I don’t review documentaries. I just wouldn’t know how. Generally speaking, the world of film production can be split into two career paths: documentary and narrative. The difference is actually pretty big since it is the role of the narrative filmmaker to tell a cohesive narrative story with a plot, whereas the documentary filmmaker has to find an interesting way to document history, which generally includes a story of sorts. Because of this, a documentary can be done in many different ways, and most of them are valid, just as long as the information being conveyed is accurate and/or expressed effectively. To me, that makes a documentary harder to judge. Add this to the fact that the writers have limited control over the story since it’s based on reality, and the fact that a lot of documentaries are made for television (while I only do theatrical releases), and it should be pretty clear why I can’t bring myself to review the docs I watch.
Then there’s This Is Spinal Tap, which is a scripted story with fictional characters, making it more like a narrative, but it’s done in a documentary style. Those in the know refer to this as a mockumentary, although this film calls itself a “rockumentary” because it concerns the lives of members of a hard rock group in the 1980s. There’s actually very little story, and it seems more like a compilation of SNL-like sketches than a real movie, but that’s where the documentary style really helps. When I watch a documentary – especially one that’s largely just following musicians around – I don’t expect plot. I just expect to learn about interesting characters, which is what this film provides.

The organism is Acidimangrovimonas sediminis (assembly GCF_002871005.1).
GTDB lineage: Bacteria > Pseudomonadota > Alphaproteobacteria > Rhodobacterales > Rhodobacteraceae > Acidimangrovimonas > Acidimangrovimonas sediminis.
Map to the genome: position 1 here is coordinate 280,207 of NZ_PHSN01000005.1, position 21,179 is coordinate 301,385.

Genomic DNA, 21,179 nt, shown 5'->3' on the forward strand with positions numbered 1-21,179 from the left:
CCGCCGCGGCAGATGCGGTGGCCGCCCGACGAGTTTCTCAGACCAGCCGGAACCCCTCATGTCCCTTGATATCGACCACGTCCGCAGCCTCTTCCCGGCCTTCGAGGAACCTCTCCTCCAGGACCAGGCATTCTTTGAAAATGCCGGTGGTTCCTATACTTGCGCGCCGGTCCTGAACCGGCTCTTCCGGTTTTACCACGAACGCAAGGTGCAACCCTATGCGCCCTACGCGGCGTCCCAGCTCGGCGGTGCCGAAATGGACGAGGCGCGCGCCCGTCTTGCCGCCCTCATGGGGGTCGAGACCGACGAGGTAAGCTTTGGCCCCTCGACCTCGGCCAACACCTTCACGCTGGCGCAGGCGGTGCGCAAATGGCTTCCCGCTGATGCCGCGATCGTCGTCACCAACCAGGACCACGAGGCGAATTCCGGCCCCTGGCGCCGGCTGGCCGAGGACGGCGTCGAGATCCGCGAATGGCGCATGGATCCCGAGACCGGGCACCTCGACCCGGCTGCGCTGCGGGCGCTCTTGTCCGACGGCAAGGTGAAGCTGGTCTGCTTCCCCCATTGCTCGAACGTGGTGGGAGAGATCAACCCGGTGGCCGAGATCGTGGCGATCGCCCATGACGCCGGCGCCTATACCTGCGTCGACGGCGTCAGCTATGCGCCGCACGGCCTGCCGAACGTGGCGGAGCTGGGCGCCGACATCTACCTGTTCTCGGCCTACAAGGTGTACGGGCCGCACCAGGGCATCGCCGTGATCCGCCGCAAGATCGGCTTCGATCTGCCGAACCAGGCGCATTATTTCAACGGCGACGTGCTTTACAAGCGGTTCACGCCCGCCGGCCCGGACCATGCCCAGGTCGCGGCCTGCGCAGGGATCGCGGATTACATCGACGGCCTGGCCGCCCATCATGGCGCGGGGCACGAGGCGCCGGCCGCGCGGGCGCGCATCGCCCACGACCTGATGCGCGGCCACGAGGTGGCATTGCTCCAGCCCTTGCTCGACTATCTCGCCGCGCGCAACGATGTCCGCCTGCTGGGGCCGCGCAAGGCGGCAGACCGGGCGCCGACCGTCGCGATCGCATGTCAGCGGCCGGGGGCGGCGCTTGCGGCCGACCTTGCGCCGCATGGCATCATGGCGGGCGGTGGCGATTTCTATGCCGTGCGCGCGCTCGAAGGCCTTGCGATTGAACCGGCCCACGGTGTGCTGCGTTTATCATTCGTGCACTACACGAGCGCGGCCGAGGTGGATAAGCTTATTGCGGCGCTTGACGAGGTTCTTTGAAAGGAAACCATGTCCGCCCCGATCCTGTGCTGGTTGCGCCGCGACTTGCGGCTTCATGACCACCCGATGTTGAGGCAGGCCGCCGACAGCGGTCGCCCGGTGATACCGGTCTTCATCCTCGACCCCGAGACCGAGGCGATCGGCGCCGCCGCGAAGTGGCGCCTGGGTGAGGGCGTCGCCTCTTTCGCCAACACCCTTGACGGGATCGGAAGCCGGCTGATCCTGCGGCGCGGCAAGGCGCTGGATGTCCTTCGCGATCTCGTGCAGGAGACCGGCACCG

One of the rules I have for movies is that it should be difficult to watch broken up over a span of days. Ideally, I should hate to pause the movie for a second (if I’m seeing it first viewing). If I wouldn’t mind pausing it to go watch something else, coming back to the film to watch the rest the following week, that’s usually a sign that the story isn’t right. This film, which I felt fine with pausing, can get away with it because it’s simply understood that the story isn’t the point – the only goal is to get laughs. Thankfully, the film meets that goal, although I did not laugh as much as I wanted to. Instead of laughter of various degrees throughout the film, I actually had a few really big laughs during specific, spaced out parts of the film. Most of the times when I was not getting a good laugh felt like filler, but I may have just been missing the parody of other music documentaries at the time. Either way, this mockumentary is a good time, and I highly recommend it to fans of documentaries, rock music history, or comedy in general.